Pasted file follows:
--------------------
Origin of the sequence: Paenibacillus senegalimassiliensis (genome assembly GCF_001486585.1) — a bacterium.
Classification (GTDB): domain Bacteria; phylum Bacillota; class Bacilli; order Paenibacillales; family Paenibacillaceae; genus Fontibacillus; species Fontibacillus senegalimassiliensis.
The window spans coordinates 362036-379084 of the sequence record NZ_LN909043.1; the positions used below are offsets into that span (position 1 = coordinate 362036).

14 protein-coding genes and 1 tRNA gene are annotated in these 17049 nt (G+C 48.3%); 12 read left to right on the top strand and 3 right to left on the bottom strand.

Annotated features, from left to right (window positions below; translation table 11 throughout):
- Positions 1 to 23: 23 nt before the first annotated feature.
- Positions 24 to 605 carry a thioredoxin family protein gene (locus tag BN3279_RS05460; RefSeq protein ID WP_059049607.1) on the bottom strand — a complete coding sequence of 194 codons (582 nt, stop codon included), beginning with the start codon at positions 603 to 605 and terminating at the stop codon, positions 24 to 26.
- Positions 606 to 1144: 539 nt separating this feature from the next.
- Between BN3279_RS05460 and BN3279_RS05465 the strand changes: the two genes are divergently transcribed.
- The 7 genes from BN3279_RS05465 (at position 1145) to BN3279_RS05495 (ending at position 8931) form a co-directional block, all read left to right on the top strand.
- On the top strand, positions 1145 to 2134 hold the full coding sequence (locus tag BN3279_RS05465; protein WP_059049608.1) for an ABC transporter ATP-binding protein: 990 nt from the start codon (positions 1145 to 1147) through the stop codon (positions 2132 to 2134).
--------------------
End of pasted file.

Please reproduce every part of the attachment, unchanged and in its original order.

Origin of the sequence: Paenibacillus senegalimassiliensis (genome assembly GCF_001486585.1) — a bacterium.
Classification (GTDB): domain Bacteria; phylum Bacillota; class Bacilli; order Paenibacillales; family Paenibacillaceae; genus Fontibacillus; species Fontibacillus senegalimassiliensis.
The window spans coordinates 362036-379084 of the sequence record NZ_LN909043.1; the positions used below are offsets into that span (position 1 = coordinate 362036).

14 protein-coding genes and 1 tRNA gene are annotated in these 17049 nt (G+C 48.3%); 12 read left to right on the top strand and 3 right to left on the bottom strand.

Annotated features, from left to right (window positions below; translation table 11 throughout):
- Positions 1 to 23: 23 nt before the first annotated feature.
- Positions 24 to 605 carry a thioredoxin family protein gene (locus tag BN3279_RS05460; RefSeq protein ID WP_059049607.1) on the bottom strand — a complete coding sequence of 194 codons (582 nt, stop codon included), beginning with the start codon at positions 603 to 605 and terminating at the stop codon, positions 24 to 26.
- Positions 606 to 1144: 539 nt separating this feature from the next.
- Between BN3279_RS05460 and BN3279_RS05465 the strand changes: the two genes are divergently transcribed.
- The 7 genes from BN3279_RS05465 (at position 1145) to BN3279_RS05495 (ending at position 8931) form a co-directional block, all read left to right on the top strand.
- On the top strand, positions 1145 to 2134 hold the full coding sequence (locus tag BN3279_RS05465; protein WP_059049608.1) for an ABC transporter ATP-binding protein: 990 nt from the start codon (positions 1145 to 1147) through the stop codon (positions 2132 to 2134).